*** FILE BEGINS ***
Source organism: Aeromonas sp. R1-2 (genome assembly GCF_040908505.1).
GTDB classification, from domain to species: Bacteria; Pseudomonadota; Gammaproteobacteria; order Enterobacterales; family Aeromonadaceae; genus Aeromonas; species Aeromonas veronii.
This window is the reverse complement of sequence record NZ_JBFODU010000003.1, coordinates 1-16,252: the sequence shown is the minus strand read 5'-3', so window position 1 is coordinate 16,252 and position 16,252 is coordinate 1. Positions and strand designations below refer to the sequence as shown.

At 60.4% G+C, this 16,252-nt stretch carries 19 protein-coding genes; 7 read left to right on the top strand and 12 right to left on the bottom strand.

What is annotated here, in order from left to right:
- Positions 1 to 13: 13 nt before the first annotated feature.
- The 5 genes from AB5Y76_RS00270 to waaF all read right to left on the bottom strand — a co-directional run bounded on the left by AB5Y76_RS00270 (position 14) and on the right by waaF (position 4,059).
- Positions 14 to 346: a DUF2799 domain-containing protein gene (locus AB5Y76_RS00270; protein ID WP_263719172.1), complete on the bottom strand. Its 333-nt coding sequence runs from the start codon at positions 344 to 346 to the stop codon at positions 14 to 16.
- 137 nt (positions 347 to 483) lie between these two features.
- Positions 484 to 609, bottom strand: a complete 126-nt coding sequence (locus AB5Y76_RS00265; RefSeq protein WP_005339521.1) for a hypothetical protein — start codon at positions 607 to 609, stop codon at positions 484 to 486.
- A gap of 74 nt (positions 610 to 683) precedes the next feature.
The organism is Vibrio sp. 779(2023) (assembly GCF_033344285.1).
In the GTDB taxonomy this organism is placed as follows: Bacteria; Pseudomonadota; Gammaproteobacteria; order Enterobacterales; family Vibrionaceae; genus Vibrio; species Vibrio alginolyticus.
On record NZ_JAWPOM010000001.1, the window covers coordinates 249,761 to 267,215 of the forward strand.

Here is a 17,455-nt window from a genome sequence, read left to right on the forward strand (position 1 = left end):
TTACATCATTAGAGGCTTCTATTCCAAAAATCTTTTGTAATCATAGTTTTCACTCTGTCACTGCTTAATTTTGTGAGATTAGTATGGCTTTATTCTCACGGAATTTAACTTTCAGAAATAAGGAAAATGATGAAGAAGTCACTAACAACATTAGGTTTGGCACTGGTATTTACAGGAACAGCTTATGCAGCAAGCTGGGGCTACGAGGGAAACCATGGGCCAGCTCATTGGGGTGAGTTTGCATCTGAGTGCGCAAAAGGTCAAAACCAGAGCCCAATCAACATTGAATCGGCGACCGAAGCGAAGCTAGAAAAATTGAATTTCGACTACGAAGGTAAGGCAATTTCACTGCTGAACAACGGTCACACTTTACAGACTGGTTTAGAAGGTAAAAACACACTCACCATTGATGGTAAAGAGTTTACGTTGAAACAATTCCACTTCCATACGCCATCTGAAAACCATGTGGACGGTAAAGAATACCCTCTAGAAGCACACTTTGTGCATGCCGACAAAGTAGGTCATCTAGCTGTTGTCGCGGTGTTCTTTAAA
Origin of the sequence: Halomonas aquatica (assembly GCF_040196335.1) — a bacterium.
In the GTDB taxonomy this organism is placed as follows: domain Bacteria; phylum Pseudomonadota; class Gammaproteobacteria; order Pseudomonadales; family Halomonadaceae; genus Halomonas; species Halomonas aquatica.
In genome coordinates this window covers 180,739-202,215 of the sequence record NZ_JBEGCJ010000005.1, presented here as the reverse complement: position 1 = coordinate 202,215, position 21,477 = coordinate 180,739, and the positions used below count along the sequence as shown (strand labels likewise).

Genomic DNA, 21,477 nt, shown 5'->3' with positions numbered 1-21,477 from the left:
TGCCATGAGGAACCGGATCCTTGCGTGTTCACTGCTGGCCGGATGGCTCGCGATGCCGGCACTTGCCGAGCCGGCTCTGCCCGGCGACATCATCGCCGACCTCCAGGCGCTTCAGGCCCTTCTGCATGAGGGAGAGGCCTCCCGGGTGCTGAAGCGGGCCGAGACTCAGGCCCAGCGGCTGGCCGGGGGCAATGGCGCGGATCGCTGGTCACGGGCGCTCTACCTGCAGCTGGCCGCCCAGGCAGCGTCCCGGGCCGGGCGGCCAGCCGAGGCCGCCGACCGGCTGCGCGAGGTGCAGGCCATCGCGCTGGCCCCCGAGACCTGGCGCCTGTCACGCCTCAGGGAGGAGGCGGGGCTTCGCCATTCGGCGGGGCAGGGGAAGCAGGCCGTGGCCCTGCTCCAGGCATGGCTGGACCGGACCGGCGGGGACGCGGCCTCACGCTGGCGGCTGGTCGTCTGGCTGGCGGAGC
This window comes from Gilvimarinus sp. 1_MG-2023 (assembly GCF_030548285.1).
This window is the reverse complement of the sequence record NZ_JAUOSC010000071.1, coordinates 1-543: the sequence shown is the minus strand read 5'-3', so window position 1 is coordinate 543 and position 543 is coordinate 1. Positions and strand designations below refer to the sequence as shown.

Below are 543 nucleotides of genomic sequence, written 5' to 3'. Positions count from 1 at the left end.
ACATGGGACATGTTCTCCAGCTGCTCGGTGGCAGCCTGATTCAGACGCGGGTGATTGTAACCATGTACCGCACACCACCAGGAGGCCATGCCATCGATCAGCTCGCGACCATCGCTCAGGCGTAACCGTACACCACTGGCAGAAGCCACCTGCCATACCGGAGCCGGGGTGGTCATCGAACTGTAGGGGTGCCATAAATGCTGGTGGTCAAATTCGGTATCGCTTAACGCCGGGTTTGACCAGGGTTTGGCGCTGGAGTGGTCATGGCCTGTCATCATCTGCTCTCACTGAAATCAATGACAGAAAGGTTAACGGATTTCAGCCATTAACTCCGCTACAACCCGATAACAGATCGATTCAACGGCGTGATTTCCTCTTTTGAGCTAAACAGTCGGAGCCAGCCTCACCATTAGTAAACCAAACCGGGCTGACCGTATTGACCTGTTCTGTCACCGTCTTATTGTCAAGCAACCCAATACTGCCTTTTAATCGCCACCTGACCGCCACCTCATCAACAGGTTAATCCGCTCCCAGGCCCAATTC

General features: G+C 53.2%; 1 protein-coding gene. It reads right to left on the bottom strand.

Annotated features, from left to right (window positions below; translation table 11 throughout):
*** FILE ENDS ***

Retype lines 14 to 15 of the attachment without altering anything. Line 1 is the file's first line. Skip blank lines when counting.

On record NZ_JAWPOM010000001.1, the window covers coordinates 249,761 to 267,215 of the forward strand.

Here is a 17,455-nt window from a genome sequence, read left to right on the forward strand (position 1 = left end):